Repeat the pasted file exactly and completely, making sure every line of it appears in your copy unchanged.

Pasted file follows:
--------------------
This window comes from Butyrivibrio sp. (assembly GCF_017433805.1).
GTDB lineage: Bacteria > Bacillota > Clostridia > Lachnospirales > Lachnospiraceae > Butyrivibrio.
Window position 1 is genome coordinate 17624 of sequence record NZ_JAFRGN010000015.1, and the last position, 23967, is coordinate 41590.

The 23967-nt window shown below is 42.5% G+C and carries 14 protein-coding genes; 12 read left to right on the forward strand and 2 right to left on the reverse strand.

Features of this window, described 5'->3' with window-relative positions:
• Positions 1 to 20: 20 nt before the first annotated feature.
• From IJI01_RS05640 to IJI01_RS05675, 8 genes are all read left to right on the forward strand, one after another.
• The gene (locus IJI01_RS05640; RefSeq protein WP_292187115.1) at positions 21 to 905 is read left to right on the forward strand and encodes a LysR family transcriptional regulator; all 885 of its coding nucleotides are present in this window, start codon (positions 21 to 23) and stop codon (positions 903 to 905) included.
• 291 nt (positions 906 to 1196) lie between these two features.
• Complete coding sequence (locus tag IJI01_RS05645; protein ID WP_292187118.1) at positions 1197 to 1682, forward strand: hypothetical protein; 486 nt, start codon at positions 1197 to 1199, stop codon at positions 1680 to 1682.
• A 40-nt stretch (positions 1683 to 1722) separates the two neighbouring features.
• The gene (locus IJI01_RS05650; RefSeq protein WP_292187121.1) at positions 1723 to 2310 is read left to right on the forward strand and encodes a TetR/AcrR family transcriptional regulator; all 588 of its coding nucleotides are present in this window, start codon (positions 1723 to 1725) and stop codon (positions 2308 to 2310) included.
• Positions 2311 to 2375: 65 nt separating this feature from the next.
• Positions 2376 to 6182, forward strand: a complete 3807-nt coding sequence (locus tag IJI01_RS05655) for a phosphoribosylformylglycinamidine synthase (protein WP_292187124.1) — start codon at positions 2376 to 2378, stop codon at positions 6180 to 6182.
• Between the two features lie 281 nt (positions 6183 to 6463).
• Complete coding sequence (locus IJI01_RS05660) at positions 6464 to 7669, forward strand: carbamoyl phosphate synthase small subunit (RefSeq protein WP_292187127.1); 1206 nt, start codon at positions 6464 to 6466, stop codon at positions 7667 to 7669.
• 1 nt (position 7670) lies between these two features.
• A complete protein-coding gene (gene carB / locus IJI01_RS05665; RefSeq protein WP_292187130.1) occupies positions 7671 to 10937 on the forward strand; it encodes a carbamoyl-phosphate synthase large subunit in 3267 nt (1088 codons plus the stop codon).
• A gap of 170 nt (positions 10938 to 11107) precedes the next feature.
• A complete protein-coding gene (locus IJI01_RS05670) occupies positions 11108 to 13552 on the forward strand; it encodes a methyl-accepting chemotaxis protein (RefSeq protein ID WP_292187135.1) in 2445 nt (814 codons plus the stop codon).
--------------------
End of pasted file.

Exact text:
This window comes from Butyrivibrio sp. (assembly GCF_017433805.1).
GTDB lineage: Bacteria > Bacillota > Clostridia > Lachnospirales > Lachnospiraceae > Butyrivibrio.
Window position 1 is genome coordinate 17624 of sequence record NZ_JAFRGN010000015.1, and the last position, 23967, is coordinate 41590.

The 23967-nt window shown below is 42.5% G+C and carries 14 protein-coding genes; 12 read left to right on the forward strand and 2 right to left on the reverse strand.

Features of this window, described 5'->3' with window-relative positions:
• Positions 1 to 20: 20 nt before the first annotated feature.
• From IJI01_RS05640 to IJI01_RS05675, 8 genes are all read left to right on the forward strand, one after another.
• The gene (locus IJI01_RS05640; RefSeq protein WP_292187115.1) at positions 21 to 905 is read left to right on the forward strand and encodes a LysR family transcriptional regulator; all 885 of its coding nucleotides are present in this window, start codon (positions 21 to 23) and stop codon (positions 903 to 905) included.
• 291 nt (positions 906 to 1196) lie between these two features.
• Complete coding sequence (locus tag IJI01_RS05645; protein ID WP_292187118.1) at positions 1197 to 1682, forward strand: hypothetical protein; 486 nt, start codon at positions 1197 to 1199, stop codon at positions 1680 to 1682.
• A 40-nt stretch (positions 1683 to 1722) separates the two neighbouring features.
• The gene (locus IJI01_RS05650; RefSeq protein WP_292187121.1) at positions 1723 to 2310 is read left to right on the forward strand and encodes a TetR/AcrR family transcriptional regulator; all 588 of its coding nucleotides are present in this window, start codon (positions 1723 to 1725) and stop codon (positions 2308 to 2310) included.
• Positions 2311 to 2375: 65 nt separating this feature from the next.
• Positions 2376 to 6182, forward strand: a complete 3807-nt coding sequence (locus tag IJI01_RS05655) for a phosphoribosylformylglycinamidine synthase (protein WP_292187124.1) — start codon at positions 2376 to 2378, stop codon at positions 6180 to 6182.
• Between the two features lie 281 nt (positions 6183 to 6463).
• Complete coding sequence (locus IJI01_RS05660) at positions 6464 to 7669, forward strand: carbamoyl phosphate synthase small subunit (RefSeq protein WP_292187127.1); 1206 nt, start codon at positions 6464 to 6466, stop codon at positions 7667 to 7669.
• 1 nt (position 7670) lies between these two features.
• A complete protein-coding gene (gene carB / locus IJI01_RS05665; RefSeq protein WP_292187130.1) occupies positions 7671 to 10937 on the forward strand; it encodes a carbamoyl-phosphate synthase large subunit in 3267 nt (1088 codons plus the stop codon).
• A gap of 170 nt (positions 10938 to 11107) precedes the next feature.
• A complete protein-coding gene (locus IJI01_RS05670) occupies positions 11108 to 13552 on the forward strand; it encodes a methyl-accepting chemotaxis protein (RefSeq protein ID WP_292187135.1) in 2445 nt (814 codons plus the stop codon).